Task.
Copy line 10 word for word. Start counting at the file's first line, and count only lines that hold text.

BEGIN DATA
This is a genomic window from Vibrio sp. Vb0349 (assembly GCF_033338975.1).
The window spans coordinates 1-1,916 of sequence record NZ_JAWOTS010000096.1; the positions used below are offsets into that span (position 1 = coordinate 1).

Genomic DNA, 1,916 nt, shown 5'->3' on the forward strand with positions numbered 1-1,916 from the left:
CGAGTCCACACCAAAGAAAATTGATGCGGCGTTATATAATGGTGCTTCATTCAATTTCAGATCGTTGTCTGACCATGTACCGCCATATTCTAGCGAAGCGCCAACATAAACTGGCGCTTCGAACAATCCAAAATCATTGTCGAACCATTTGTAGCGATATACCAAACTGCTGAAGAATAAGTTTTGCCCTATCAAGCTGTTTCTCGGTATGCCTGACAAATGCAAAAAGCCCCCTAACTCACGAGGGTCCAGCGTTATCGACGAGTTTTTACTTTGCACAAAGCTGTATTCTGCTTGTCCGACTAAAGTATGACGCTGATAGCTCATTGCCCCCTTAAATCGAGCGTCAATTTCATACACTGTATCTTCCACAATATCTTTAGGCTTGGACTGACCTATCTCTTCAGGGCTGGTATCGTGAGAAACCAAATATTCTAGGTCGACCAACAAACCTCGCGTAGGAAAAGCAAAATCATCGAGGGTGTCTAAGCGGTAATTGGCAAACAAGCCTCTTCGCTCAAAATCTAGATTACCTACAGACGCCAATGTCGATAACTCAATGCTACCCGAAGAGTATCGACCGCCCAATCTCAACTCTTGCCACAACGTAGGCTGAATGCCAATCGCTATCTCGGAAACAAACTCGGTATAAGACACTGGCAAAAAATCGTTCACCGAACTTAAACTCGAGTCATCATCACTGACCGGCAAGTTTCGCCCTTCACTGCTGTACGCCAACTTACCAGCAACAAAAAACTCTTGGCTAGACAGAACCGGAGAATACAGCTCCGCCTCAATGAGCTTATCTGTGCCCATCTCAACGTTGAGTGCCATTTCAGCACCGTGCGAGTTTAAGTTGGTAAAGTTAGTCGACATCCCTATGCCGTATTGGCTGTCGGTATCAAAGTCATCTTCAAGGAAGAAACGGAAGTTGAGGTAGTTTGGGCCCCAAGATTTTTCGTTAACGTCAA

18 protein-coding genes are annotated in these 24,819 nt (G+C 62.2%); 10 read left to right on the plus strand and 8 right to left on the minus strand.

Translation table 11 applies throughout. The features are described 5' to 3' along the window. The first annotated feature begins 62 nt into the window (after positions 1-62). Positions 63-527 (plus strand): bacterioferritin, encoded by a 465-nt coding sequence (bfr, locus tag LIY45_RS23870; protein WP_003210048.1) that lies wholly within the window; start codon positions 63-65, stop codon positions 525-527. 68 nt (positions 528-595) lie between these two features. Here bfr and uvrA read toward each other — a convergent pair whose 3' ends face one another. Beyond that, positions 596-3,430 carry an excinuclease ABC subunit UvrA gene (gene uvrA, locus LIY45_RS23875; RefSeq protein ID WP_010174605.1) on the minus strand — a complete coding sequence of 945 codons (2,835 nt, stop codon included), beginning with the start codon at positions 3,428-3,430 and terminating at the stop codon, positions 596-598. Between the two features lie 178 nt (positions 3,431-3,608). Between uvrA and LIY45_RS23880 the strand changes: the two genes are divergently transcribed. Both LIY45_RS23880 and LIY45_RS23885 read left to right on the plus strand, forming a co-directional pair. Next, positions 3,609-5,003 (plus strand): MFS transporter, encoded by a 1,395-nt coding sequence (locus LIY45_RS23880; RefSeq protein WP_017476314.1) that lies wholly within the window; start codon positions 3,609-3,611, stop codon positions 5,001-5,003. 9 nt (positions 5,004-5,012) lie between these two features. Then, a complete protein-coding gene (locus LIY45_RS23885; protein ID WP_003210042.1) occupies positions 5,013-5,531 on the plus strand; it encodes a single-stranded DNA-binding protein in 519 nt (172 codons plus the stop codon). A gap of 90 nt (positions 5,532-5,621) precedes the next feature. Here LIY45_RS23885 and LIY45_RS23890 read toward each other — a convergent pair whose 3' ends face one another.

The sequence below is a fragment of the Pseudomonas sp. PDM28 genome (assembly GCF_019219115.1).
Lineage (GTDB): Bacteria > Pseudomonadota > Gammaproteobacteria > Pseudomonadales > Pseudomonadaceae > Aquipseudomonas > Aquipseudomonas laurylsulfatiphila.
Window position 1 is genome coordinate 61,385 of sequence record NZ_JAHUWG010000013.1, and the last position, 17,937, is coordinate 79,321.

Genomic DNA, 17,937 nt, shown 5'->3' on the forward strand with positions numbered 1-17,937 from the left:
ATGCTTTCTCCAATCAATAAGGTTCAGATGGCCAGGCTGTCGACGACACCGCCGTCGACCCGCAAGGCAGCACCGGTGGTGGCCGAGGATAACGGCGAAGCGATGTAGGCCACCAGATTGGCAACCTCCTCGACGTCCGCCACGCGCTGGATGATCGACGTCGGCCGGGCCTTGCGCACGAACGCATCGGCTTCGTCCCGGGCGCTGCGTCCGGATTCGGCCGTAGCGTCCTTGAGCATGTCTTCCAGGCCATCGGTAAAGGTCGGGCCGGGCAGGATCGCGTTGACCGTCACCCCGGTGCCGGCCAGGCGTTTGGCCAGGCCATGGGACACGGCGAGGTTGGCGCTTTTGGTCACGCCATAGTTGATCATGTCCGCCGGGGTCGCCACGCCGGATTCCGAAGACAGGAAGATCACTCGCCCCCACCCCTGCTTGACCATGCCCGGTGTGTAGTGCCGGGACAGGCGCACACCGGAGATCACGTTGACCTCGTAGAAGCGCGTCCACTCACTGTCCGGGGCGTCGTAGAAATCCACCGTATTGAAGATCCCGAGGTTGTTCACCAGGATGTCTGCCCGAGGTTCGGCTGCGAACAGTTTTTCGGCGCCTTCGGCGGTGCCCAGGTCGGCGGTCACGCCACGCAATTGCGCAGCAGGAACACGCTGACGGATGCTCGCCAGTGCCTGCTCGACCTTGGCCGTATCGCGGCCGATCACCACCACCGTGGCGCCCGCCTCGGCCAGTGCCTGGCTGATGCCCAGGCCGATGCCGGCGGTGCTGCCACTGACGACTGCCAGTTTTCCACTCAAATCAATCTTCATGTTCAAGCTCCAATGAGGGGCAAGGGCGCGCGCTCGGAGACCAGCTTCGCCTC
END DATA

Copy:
Genomic DNA, 17,937 nt, shown 5'->3' on the forward strand with positions numbered 1-17,937 from the left: